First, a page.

AT&T troposcatter relay station, Buckingham County, VA
Having seen the photographs of the Safeguard backscatter radar installations in North Dakota, I’m reminded of something closer to my own backyard: AT&T’s “Project Office” tropospheric scattering communication network, or troposcatter for short.
No, they’re not pyramids, per se– more like inverted trapezoids– but their purpose is no less shady and, in some cases, is still extant.
The general idea of the network is to provide long-range wireless telecommunications over distances greater than what can be covered by conventional microwave transmissions. Their purpose can be implied from looking at their locations on a map– the range of transceivers stretches from Chatham County, North Carolina, to a site just west of Hagerstown, Maryland and the continuity of government installation of Raven Rock.
Project Office was part of the larger military AUTOVON network, which was developed in the mid sixties– and superseded by the Defense Switching Network in the early nineties. But Project Office and those troposcatter stations are still in use and are still protected by deadly force.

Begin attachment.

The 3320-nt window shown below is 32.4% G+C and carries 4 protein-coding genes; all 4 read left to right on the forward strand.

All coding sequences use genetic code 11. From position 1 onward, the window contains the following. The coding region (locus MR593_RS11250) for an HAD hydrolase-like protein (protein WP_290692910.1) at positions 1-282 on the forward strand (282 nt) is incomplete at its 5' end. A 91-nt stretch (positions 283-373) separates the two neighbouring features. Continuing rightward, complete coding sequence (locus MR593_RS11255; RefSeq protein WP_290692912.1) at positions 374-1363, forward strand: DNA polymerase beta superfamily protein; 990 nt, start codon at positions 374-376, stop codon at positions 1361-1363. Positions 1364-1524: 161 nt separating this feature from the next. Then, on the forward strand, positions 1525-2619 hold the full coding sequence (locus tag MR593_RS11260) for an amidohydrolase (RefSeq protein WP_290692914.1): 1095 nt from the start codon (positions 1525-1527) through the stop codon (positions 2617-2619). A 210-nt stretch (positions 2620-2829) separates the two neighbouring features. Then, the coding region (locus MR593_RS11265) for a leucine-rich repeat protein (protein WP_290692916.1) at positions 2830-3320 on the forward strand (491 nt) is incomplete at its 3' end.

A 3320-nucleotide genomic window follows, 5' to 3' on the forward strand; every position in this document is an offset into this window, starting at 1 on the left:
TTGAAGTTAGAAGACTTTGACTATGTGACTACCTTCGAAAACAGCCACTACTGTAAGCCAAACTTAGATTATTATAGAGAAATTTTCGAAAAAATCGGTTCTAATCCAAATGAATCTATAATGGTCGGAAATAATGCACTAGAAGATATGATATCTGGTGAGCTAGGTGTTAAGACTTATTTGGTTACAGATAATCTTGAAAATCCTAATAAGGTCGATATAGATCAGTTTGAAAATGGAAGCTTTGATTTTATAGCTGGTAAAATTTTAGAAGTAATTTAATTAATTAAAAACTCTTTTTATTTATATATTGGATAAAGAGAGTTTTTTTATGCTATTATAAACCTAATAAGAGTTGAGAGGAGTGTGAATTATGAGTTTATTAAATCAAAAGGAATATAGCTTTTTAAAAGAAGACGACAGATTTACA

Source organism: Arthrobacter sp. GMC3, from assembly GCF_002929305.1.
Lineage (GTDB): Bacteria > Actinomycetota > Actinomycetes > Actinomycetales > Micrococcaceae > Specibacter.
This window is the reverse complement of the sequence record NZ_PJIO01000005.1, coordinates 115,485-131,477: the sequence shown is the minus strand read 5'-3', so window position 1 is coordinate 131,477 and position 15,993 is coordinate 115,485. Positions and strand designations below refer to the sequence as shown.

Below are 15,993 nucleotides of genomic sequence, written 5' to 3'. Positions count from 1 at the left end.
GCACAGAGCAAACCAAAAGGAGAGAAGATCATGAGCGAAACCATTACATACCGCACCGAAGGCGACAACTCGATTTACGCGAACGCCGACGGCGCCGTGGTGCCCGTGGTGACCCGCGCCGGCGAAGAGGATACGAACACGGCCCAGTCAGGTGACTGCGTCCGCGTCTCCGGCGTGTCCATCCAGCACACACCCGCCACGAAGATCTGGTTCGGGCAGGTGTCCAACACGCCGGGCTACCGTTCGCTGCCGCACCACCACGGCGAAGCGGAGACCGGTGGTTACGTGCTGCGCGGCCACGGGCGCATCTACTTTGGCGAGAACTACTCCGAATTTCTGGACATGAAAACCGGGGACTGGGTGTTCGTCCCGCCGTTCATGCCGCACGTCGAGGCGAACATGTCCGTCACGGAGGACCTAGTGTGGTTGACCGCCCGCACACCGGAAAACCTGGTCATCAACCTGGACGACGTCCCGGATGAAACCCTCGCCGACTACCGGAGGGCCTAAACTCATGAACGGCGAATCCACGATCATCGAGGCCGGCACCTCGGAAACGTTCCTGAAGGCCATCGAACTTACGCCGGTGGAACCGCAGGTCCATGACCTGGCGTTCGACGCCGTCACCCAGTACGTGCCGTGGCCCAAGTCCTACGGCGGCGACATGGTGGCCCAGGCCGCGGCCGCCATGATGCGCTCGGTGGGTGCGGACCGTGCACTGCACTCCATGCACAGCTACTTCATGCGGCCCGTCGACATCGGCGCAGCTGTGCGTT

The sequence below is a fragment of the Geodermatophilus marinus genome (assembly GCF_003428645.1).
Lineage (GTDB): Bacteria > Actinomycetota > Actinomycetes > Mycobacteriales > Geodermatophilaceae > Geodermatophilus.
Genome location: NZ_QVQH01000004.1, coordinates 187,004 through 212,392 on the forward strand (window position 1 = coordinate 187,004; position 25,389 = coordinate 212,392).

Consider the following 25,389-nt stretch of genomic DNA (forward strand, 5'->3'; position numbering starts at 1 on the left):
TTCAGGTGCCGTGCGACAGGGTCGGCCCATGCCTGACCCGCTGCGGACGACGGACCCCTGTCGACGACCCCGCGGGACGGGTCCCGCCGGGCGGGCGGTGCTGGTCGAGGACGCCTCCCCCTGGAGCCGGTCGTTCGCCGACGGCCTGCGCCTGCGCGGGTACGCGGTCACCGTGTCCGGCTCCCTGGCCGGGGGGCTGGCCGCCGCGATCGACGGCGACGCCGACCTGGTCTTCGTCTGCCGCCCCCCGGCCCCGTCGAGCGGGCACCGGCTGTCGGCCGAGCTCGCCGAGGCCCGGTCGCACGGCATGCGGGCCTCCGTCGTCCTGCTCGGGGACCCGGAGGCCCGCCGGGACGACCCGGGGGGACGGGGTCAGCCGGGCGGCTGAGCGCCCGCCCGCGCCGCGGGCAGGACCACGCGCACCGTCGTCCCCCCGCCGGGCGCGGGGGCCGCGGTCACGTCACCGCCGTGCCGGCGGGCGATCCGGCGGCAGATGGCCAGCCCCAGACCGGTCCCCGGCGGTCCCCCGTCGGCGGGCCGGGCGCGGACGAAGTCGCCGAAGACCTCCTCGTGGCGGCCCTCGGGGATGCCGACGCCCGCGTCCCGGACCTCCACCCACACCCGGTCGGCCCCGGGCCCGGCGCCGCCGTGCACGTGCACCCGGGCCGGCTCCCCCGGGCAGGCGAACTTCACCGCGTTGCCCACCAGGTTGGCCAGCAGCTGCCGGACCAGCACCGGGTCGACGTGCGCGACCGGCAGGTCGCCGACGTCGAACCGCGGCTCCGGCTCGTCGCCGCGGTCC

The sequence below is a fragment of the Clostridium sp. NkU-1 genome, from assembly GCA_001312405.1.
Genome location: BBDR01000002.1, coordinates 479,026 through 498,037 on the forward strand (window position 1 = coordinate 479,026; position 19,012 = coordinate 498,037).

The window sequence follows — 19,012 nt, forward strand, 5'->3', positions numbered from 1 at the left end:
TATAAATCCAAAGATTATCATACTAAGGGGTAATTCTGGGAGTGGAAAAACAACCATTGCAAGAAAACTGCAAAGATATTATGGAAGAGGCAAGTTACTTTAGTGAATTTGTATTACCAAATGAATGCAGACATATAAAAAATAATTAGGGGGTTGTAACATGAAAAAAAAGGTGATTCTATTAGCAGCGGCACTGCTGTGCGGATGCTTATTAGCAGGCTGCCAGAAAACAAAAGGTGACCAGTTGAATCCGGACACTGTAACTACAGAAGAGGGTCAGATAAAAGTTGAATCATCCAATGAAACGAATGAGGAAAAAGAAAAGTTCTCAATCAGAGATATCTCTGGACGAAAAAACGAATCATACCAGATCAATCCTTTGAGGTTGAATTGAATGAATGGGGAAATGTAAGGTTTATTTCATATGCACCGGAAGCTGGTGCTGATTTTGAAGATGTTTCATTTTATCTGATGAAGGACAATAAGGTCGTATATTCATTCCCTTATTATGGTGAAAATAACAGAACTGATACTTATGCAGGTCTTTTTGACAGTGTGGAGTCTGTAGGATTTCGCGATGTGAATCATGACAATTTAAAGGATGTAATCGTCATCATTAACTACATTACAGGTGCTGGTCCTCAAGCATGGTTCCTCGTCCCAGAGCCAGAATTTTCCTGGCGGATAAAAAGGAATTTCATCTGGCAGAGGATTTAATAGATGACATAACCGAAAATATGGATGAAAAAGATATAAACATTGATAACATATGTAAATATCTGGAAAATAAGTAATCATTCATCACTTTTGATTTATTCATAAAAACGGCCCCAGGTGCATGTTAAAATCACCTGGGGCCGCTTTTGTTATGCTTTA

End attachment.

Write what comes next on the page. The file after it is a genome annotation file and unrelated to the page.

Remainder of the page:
As comprehensive as coldwar-c4i seems to be, they are unfortunately extremely compliant to requests from AT&T to remove information from the site, so you won’t easily find information about, say, the “LEESBURG 5” station on top of Short Hill (oops). But you will find information about “BUCKINGHAM,” which can be considered a prototypical Project Office installation, even though it’s been decommissioned.
I became interested in all of this after taking a drive through the Great Falls area one winter afternoon, and came across a conspicuously “average” house in the middle of a field surrounded by a large parking lot. A fair amount of digging netted this, the evocatively named [VA-2]. Which, you know, is not that difficult to find elsewhere. Anyway, [VA-2] turned out to be a hardened switching station for something called “Long Lines,” which are, as you might expect, long telephone lines. The reasons why a phone company would need to operate a nuclear hardened bunker were completely foreign to me, so down the rabbit hole I went.
Further digging netted me ARTNVACKT20, which is something I’ve passed by for decades without knowing its true purpose. This is what you get when you live in the periphery of what was and probably still is ground zero in a nuclear war. Fascinating stuff. And terrifying, considering that all of these emplacements are intended to be used when the world around them is drowning in atomic fire. Given that you’re probably going to be lectured, arrested and/or shot if you do any extensive poking around these places, lots of folks still think there’s a need for them.
by the way, none of these photos are mine, given the remoteness of some of their locations and the complete lack of humor and comprehension of what constitutes an “art project” by the security forces that protect these sites.